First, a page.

to hope she doesn’t have children, although her losing

them to foster care, then a financial struggle could

be part of her past.

“Billie” was wearing dirty and raggedy jeans, a khaki

Army jacket, and wore on her back, the brown rolled

sleeping bag peeking out of her knapsack. The last

time I saw her, she was standing out in the rain. She

had one hand in her pocket and the other raised to

push her loose locks back into the hooded gray

sweatshirt that was under her jacket.

The layered look was a necessity because the nights

were¬†ranging in the low 30’s.

Although this Army jacket may seem to give a glimpse

of her Life’s choices and personal history which may

include she may have been enrolled at one time, we

can not be sure of this. The local Salvation Army and

Goodwill stores often have Army jackets, among their

donated coats.

I would like to envision a happier past for “Billie,” one

out in the country. Maybe she was a Girl Scout, a 4-H

member or her family went camping. This would have

taught her the skills to be able to survive all four

seasons here in Delaware.

I could visualize her skipping stones along the creek,

fishing with her father and maybe, if he were an

outdoorsman, going along while he pulled or checked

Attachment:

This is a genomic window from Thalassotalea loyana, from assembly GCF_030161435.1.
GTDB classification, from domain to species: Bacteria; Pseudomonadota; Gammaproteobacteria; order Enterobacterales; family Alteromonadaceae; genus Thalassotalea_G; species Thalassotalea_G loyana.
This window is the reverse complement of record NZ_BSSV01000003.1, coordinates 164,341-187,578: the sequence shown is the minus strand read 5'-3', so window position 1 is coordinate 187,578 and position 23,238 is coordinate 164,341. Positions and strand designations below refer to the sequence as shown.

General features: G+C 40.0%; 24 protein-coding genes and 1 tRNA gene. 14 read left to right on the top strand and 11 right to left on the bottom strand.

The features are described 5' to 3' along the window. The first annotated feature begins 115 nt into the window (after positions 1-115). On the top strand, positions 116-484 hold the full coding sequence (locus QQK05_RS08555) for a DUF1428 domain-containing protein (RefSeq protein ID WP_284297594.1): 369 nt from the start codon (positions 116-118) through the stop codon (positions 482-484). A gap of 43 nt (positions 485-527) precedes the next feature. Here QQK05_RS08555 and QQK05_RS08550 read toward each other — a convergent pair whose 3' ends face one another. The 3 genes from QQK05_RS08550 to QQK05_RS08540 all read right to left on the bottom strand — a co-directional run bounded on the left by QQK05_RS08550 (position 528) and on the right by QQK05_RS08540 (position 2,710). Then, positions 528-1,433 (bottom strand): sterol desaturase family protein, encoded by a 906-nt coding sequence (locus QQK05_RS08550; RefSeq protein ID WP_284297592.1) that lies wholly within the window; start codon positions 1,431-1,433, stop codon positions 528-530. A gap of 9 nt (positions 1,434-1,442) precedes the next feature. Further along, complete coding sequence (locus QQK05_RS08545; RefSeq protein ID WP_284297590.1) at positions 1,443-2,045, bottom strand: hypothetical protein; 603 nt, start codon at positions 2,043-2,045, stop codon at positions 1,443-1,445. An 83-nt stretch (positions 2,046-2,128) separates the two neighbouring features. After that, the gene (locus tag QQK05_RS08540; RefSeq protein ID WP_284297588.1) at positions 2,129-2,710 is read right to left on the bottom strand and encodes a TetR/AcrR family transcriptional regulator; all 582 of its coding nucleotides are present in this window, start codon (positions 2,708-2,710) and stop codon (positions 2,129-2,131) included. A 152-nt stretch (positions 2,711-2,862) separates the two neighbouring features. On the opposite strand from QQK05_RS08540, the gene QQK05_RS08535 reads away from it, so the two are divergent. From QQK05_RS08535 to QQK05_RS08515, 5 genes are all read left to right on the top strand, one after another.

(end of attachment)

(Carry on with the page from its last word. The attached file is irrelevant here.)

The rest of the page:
animal traps.

I wonder if “Billie” has an Army knife?

I wonder if she eats at the three different churches

that serve homeless or ‘down¬†on their luck’ families?

Then, on the last week which is not covered by these

meals, does she go to Andrews House?

Has she ever slept there in one of the bunk beds?

That is the¬†only ‘loft’ for homeless people we have,

usually with a long waiting list.

When I saw her last summer, “Billie” seemed to have a

wistful look in her eyes. She was sitting on a park

bench, watching a group of ducks on the tributary of

the Olentangy River.

She¬†doesn’t have a hardened look, at least through my

eyes. I see her as not dissatisfied with her plight in

life.

Acceptance and courage resonate from her freckled

face to the way she holds herself. That jaunty hand in

the pocket, the once, braided hair. Most of the time,

the tangled mess of hair seems to shout,

“I don’t give a hoot what people think!”

Does she take a knife or scissors to the hair so that

she has less of it in the summer?

Did she ever stop and talk to “Joe,” last summer, the

younger man with his dog? (Who frequented the

library and I had hoped had made it South or out

West.) His tan face and sun-bleached blonde hair, had

given me a ‘surfer’ sort¬†of impression…

I don’t see her liking that ‘cowboy’ or Irish¬†looking

“Brian,” who was straddling the big dumpster. He

seems to be too odd to trust, maybe even a little scary

to the short,¬†5′ 3″ or so, woman.

I may seem a dreamer, maybe a woman with her ‘rose

colored¬†glasses’ firmly in place, but I think that “Billie”

is not unhappy in this location.

Due to a bit of whimsy attached to that unmanageable

blondish¬†red hair, I guess “Billie” caught my attention.

Once upon a time, Liza Minnelli with her mother, Judy

Garland and grandfather, Vincente Minnelli may have

visited Delaware, Ohio.

After¬†all, Vincente’s paternal grandparents lived in

Delaware, Ohio.

Vincenzo Minnelli, had been a traveling piano